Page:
We might be very familiar with the red poppy (Papaver rhoeas), a European native common in disturbed areas, or even the yellow Californian poppy (Escholzia californica), native to the USA. But we might not be so quick to recognize the prickly body of the White Prickly poppy (Argemone albiflora). This Texas native is a survivor, preferring to grow in disturbed and nutrient poor conditions. It can be seen on the roadside in many southern states and has a rose-pink variant in Southern Texas. An annual or biennial, it has delicate paper white flowers beloved by bees and butterflies but shunned by deer and cows. Probably because it is very prickly and toxic. It produces copius quantities of seeds and would possibly be a good candidate for restoration in very disturbed sites where people would not necessarily pass to close by. Given it’s deep root system I wonder if it would also be a candidate for phytoremediation?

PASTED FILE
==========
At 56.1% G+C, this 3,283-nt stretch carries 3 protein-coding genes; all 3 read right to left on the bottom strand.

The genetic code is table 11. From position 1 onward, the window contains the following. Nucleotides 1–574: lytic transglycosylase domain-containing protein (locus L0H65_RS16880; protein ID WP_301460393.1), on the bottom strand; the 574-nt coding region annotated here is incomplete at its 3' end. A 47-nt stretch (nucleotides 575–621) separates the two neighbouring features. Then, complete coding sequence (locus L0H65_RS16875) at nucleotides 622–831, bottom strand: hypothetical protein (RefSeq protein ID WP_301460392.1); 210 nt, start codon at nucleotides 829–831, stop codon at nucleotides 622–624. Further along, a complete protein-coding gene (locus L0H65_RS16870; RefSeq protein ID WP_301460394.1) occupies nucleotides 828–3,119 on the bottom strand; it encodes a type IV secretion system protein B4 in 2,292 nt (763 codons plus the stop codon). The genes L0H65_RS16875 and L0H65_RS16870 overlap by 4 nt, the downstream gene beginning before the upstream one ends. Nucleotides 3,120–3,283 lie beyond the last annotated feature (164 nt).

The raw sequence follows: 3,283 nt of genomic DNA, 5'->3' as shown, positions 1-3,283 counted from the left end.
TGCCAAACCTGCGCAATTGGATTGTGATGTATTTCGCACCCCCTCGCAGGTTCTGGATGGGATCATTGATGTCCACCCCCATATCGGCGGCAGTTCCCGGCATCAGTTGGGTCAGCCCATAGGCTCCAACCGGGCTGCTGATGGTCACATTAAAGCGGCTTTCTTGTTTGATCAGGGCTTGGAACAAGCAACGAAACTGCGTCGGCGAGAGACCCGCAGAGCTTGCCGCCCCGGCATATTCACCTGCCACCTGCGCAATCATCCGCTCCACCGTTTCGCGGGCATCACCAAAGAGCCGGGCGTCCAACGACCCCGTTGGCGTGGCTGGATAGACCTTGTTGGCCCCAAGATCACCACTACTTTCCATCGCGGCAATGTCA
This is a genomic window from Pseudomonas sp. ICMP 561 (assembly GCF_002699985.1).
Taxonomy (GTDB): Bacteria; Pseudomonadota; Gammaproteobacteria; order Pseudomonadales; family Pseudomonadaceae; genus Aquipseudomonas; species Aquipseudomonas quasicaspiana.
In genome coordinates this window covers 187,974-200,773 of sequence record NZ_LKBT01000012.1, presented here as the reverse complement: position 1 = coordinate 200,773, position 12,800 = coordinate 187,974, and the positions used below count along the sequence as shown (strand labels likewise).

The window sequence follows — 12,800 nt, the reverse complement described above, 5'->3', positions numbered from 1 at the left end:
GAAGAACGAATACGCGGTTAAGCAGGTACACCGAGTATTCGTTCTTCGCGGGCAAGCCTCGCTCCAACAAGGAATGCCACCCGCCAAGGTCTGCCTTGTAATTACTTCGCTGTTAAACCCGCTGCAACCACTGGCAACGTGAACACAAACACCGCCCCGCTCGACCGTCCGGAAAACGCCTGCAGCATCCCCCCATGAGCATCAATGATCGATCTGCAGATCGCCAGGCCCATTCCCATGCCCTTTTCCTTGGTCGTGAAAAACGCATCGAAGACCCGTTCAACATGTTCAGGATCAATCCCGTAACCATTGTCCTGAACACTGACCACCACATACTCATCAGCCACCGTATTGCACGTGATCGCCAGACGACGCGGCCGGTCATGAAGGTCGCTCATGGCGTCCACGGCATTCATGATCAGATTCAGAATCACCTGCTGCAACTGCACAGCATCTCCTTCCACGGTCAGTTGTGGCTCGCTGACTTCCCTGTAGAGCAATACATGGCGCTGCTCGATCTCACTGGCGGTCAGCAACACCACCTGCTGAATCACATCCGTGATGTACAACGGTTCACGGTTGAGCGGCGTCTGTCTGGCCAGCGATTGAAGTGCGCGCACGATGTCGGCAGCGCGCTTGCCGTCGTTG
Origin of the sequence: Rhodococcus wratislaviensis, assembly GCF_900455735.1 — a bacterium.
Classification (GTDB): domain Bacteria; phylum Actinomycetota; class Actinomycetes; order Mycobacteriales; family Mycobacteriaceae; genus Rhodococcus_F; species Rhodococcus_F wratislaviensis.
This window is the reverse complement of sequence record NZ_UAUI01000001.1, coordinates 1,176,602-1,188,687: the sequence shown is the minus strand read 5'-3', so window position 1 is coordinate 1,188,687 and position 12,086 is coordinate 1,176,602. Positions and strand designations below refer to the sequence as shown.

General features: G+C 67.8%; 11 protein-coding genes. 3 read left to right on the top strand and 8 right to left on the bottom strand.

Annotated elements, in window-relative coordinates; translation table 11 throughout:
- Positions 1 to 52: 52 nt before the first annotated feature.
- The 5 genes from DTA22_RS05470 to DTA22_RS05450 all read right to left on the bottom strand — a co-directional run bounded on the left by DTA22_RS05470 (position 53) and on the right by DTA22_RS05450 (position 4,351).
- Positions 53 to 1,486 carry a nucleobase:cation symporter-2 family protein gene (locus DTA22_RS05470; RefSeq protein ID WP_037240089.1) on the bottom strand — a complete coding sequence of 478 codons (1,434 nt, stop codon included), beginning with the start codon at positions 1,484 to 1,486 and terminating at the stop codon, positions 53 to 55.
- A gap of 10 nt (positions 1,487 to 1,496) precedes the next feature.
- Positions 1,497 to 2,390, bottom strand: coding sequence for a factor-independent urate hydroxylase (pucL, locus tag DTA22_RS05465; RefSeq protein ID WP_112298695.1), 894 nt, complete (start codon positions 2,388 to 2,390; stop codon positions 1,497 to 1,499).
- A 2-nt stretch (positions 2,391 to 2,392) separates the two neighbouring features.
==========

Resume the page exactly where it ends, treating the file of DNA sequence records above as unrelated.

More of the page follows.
I have these growing down in the field towards my creek…and I always just thought they were nettles of some sort and have feared them….and I still do, but not as much now that I know they are poppies.